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Hoffmann, R. A wiki for the life sciences where authorship matters. Nature Genetics (2008)

Interaction of the Pseudomonas aeruginosa secretory products pyocyanin and pyochelin generates hydroxyl radical and causes synergistic damage to endothelial cells. Implications for Pseudomonas-associated tissue injury.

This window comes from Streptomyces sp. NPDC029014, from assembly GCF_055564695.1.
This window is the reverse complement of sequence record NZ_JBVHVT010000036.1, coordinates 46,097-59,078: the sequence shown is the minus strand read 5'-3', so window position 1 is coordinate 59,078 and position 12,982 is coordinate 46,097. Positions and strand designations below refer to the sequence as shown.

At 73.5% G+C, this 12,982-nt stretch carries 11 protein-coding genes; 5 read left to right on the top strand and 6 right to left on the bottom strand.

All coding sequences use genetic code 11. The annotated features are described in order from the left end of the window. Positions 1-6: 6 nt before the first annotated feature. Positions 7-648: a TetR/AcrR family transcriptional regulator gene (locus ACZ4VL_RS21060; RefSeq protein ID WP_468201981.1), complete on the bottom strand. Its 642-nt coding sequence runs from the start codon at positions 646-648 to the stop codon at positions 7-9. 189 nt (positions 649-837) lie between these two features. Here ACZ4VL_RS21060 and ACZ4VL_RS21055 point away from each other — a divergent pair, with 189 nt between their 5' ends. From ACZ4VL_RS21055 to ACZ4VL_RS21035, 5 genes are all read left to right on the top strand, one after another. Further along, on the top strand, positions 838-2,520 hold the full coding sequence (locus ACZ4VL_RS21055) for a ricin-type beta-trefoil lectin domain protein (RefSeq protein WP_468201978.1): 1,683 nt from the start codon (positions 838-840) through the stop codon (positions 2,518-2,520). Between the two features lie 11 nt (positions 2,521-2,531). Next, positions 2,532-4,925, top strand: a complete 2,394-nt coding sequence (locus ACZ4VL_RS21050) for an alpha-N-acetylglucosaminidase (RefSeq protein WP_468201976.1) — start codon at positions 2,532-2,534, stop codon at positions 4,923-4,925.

Pyocyanin, a secretory product of Pseudomonas aeruginosa, has the capacity to undergo redox cycling under aerobic conditions with resulting generation of superoxide and hydrogen peroxide. By using spin trapping techniques in conjunction with electron paramagnetic resonance spectrometry (EPR), superoxide was detected during the aerobic reduction of pyocyanin by NADH or porcine endothelial cells. No evidence of hydroxyl radical formation was detected. Chromium oxalate eliminated the EPR spectrum of the superoxide-derived spin adduct resulting from endothelial cell exposure to pyocyanin, suggesting superoxide formation close to the endothelial cell plasma membrane. We have previously reported that iron bound to the P. aeruginosa siderophore pyochelin (ferripyochelin) catalyzes the formation of hydroxyl free radical from superoxide and hydrogen peroxide via the Haber-Weiss reaction. In the present study, spin trap evidence of hydroxyl radical formation was detected when NADH and pyocyanin were allowed to react in the presence of ferripyochelin. Similarly, endothelial cell exposure to pyocyanin and ferripyochelin also resulted in hydroxyl radical production which appeared to occur in close proximity to the cell surface. As assessed by 51Cr release, endothelial cells which were treated with pyocyanin or ferripyochelin alone demonstrated minimal injury. However, endothelial cell exposure to the combination of pyochelin and pyocyanin resulted in 55% specific 51Cr release. Injury was not observed with the substitution of iron-free pyochelin and was diminished by the presence of catalase or dimethyl thiourea. These data suggest the possibility that the P. aeruginosa secretory products pyocyanin and pyochelin may act synergistically via the generation of hydroxyl radical to damage local tissues at sites of pseudomonas infection.[1]


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